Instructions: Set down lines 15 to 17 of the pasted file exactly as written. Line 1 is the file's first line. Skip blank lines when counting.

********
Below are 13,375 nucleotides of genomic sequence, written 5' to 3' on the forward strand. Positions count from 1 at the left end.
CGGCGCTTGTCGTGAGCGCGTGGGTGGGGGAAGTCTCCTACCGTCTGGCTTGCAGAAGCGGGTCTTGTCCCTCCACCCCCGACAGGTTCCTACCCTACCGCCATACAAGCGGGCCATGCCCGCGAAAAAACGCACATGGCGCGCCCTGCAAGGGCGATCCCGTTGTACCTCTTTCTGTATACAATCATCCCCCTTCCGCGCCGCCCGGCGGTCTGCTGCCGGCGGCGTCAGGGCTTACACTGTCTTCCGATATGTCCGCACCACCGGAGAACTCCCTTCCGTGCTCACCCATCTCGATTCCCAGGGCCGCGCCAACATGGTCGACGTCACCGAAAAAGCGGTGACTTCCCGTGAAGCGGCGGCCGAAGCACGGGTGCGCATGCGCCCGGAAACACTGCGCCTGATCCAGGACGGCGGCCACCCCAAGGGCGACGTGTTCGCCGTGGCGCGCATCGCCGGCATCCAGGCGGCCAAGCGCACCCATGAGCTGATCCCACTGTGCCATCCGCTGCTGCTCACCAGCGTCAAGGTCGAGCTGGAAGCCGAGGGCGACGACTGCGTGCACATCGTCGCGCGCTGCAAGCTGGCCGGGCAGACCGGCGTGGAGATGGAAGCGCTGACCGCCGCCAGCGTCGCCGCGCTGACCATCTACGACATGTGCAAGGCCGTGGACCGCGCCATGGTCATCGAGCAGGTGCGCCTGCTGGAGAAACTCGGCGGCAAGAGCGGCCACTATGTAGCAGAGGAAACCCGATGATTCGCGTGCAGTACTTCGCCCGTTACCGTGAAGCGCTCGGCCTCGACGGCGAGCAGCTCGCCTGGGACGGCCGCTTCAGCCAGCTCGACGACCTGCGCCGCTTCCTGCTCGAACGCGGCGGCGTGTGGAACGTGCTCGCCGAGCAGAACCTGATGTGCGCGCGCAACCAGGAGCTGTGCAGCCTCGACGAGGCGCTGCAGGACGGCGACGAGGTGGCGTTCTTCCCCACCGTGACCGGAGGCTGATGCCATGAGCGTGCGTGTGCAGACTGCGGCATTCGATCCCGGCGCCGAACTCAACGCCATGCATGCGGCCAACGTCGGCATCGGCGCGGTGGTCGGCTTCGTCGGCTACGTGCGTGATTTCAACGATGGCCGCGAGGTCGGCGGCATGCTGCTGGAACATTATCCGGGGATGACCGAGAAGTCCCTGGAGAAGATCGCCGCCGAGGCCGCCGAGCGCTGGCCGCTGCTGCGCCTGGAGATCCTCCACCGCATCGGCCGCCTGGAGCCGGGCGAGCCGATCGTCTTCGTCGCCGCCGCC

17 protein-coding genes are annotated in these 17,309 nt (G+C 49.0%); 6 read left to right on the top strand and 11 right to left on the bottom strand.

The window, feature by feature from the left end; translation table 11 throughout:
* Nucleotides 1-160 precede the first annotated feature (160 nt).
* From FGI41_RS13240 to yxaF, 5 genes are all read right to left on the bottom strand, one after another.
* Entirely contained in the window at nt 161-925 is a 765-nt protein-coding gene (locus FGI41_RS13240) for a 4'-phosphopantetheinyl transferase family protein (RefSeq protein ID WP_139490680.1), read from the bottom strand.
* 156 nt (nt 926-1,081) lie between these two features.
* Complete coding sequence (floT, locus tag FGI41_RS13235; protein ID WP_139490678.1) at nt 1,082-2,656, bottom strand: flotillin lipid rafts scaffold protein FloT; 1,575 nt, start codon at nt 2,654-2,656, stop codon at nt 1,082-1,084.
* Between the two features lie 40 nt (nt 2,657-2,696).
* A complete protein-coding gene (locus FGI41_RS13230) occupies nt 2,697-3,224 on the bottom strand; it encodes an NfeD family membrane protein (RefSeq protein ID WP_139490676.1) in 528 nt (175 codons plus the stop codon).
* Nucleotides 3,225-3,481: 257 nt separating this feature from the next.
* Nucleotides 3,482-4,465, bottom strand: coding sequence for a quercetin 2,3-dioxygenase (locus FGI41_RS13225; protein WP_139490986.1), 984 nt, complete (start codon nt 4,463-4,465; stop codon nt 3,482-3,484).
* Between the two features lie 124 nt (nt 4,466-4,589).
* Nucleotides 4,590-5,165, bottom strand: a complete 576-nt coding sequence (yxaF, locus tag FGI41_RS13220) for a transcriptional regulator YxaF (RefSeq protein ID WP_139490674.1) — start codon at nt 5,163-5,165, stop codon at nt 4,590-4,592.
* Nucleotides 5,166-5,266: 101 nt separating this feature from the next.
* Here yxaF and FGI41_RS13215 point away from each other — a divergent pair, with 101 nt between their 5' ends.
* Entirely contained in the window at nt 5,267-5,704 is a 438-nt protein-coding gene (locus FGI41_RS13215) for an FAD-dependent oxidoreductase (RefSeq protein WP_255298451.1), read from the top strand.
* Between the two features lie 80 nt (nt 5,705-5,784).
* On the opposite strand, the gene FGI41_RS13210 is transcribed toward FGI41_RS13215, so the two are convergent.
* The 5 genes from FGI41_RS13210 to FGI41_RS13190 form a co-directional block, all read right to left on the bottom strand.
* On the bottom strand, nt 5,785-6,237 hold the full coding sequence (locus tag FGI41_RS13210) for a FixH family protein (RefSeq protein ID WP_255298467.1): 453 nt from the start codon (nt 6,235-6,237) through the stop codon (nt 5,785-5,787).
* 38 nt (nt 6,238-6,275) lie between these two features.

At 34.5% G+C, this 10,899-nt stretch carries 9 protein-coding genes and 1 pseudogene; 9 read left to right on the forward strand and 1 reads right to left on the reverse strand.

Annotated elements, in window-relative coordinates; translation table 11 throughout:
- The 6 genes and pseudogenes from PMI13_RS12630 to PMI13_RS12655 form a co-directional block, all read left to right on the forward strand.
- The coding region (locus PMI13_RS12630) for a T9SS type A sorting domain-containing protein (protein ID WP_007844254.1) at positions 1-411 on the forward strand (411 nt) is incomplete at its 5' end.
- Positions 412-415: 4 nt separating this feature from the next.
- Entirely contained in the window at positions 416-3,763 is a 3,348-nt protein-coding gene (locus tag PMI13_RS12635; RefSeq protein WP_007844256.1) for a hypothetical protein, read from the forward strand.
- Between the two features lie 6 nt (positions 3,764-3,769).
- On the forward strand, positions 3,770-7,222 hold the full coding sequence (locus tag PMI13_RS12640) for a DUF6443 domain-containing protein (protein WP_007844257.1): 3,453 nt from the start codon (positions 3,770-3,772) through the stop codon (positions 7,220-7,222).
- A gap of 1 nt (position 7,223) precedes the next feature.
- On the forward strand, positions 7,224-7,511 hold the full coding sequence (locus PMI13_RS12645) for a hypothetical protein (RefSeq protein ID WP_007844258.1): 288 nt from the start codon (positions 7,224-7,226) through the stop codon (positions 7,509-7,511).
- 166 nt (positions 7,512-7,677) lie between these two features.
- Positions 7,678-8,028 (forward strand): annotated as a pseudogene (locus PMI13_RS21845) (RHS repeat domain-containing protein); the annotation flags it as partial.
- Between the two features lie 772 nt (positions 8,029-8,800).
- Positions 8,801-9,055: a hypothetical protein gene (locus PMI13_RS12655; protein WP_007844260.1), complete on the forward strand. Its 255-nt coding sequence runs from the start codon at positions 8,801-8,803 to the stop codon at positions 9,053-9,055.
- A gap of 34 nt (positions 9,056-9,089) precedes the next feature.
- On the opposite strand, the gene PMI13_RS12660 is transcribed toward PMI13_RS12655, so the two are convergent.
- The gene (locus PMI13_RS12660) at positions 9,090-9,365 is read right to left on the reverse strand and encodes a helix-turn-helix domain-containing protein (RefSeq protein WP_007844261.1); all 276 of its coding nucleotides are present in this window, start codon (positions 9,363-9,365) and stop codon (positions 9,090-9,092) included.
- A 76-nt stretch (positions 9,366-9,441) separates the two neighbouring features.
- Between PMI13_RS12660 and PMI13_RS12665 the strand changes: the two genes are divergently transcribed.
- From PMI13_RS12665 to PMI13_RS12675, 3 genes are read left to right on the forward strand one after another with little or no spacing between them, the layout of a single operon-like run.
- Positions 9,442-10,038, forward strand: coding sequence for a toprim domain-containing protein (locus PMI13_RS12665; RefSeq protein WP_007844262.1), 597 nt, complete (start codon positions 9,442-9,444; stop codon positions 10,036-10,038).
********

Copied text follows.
* Nucleotides 4,590-5,165, bottom strand: a complete 576-nt coding sequence (yxaF, locus tag FGI41_RS13220) for a transcriptional regulator YxaF (RefSeq protein ID WP_139490674.1) — start codon at nt 5,163-5,165, stop codon at nt 4,590-4,592.
* Nucleotides 5,166-5,266: 101 nt separating this feature from the next.
* Here yxaF and FGI41_RS13215 point away from each other — a divergent pair, with 101 nt between their 5' ends.